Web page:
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I am interested in creating a Pacejka Tire model in Gazebo and during the past several months I have been looking through many examples and I have not seen any examples of vehicles with more complicated tire models. Is it difficult to implement something like this in Gazebo? If it is a straightforward thing, how would I go about doing it? Would I need to write a plugin?

Previously I looked into using the validated vehicle models in Chrono in Gazebo using this code, but was advised against it as Chrono is moving towards developing their own virtual environment and sensor models etc. But, since these sensor models and the environment does not seem as mature as Gazebo and does not integrate with ROS, I decided to stick with Gazebo.

I have been bouncing around a lot between using Chrono, Gazebo, and now I am toying with actually using ANVEL to develop an AV simulation environment. Ultimately as always it is a trade-off and for me I want mature software that is easy to use, but model fidelity is also important to me.

I am leaning towards Gazebo because it is mature, open-source, and well developed. But I am concerned that, while way that Gazebo defines the model is very straightforward, it seems rigid. In that if I wanted to add, for instance the Pacejka tire model it may be difficult.

At the end of the day, what I am wondering in this question is, how flexible is Gazebo in adding a (possibly external) model of some physical phenomena? For instance, if I have some C++ code that calculates tire force, can I inject the output of this easily back into Gazebo?


Originally posted by huckl3b3rry87 on Gazebo Answers with karma: 13 on 2017-10-23

Post score: 1

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Is it difficult to implement something like this in Gazebo? If it is a straightforward thing, how would I go about doing it? Would I need to write a plugin?

You might be able to get some of your desired behavior by using directional friction & slip. Yes, I think you'll need to write a plugin.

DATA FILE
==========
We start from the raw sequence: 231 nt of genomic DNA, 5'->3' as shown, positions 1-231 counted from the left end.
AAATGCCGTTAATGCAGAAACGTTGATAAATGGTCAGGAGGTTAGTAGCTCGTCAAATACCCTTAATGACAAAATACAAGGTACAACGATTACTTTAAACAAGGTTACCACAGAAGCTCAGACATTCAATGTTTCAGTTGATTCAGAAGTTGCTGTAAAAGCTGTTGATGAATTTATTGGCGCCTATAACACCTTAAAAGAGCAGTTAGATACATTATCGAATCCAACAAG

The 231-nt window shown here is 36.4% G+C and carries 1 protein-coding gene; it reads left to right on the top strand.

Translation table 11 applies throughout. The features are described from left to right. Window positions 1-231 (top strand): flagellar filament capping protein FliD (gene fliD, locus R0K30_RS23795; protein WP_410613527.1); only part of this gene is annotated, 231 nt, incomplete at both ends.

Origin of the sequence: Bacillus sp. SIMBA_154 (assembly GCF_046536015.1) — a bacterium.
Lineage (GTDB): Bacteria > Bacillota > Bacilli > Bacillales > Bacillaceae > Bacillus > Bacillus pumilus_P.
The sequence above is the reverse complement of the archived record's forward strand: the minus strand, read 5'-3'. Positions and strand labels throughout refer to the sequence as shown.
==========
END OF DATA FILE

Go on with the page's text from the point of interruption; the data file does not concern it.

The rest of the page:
At the end of the day, what I am wondering in this question is, how flexible is Gazebo in adding a (possibly external) model of some physical phenomena? For instance, if I have some C++ code that calculates tire force, can I inject the output of this easily back into Gazebo?

Writing a plugin is fairly straightforward.
Check out this tutorial (http://gazebosim.org/tutorials?cat=guided_i&tut=guided_i5) for the basics.

You'll want to determine what physical measurements you'll need for your empirical formula (torque, velocity, etc) and make sure that Gazebo generates those values. Then you'll need to write a plugin that pulls those measurements from the Gazebo physics engine, plugs them into your formula, and then applies the calculated tire forces back to the simulation environment.

You may be interested in this paper (http://www.cim.mcgill.ca/~dmeger/ICRA2015_GaitLearning/icra2015_gait_learning.pdf).

The authors used Gazebo plugins to implement empirical equations for a swimming robot's buoyancy, drag, and flipper thrust underwater. Here's their ROSCON 2017 presentation: [slides] [video]

At the end of the day, what I am wondering in this question is, how flexible is Gazebo in adding a (possibly external) model of some physical phenomena? For instance, if I have some C++ code that calculates tire force, can I inject the output of this easily back into Gazebo?

I think that this would be as "simple" as adding this C++ code to your plugin's OnUpdate/Update function


Originally posted by josephcoombe with karma: 609 on 2017-10-23

This answer was ACCEPTED on the original site

Post score: 2


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Comment by huckl3b3rry87 on 2017-10-23:
Thank you very very much, this is extremely helpful!

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